Financial Independence, Retire Early. The acronym came from a 1992 book, but today there are several methods you can choose that some believe could help you retire before 60.
The original book was called Your Money or Your Life and it proposed a ‘concrete’ plan that anyone could follow to retire from full-time work as early as in their 30s.
It begins with finding your ‘FIRE number’, or the amount of money you may need to have invested in a portfolio before your retirement. Taking advantage of compound interest and asset appreciation, the theory goes that your FIRE number would be your annual expenses at retirement multiplied by 25 (e.g. for $40,000/year, it would be $1m). This assumption was based on calculations using historical stock market returns, where one would be able to withdraw 3-4% of their portfolio and fund a retirement for a time period of up to 30 years.
Although the initial excitement around it died down, FIRE has experienced a resurgence in recent years as people increasingly prioritise flexible working and a healthy work-life balance. Enthusiasts have also developed several variations of the concept to accommodate different goals and lifestyles.
There’s Coast FIRE, where you spend a few years working and investing as much as 80% of your income in order to harness the power of compound interest as early as possible. As soon as you hit a target number, you then leave full-time work to coastthrough life working part-time or doing money-making hobbies. Similar to that is Flamingo FIRE, where you move through different life stages of full-time employment to being semi-retired, before finally reaching full retirement.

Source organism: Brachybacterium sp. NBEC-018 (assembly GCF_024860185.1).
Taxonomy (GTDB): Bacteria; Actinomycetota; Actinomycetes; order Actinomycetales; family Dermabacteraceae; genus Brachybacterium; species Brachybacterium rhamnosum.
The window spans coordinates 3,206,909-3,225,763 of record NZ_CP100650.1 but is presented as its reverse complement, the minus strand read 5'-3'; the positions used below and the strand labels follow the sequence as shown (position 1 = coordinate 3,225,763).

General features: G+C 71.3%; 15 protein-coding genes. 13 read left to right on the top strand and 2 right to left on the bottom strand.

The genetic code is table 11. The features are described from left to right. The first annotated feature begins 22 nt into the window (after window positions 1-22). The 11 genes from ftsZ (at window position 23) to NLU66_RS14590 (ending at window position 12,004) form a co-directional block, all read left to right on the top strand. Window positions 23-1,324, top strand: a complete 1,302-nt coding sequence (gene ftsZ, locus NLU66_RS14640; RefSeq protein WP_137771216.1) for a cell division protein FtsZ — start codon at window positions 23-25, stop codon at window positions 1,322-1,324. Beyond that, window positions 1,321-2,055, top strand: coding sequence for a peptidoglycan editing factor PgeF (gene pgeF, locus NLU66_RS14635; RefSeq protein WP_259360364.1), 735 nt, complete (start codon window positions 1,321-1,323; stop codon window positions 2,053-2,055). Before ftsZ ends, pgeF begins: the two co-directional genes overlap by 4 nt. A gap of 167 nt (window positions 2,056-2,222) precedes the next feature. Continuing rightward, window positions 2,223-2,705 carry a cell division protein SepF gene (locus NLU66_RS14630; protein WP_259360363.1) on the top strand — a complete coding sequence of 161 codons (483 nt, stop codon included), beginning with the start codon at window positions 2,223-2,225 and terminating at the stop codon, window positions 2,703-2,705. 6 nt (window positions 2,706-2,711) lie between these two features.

For those looking at different levels of comfort in retirement, there are FIRE variations that show how to get there. Lean FIRE, for example, is for the minimalists who aim to spend approximately US$40,000 a year. To do this, you’d have to sacrifice luxuries and live as simply as possible, but as a reward, get to retire earlier. In contrast, Fat FIRE is the term for a lifestyle where you retire to a fat investment portfolio. Attracting those already on high incomes, a common Fat FIRE number is $5m to cover $200,000 in annual expenditures.
All these variations show that you can cherry-pick FIRE methods and teachings as you try and forge your own path to financial independence. The only thing that’s constant in all types of FIRE is the practice of investing, with high-yield but lower-risk securities (such as index funds and large-cap dividend stocks) being common choices.
What would your FIRE number be and how far along are you?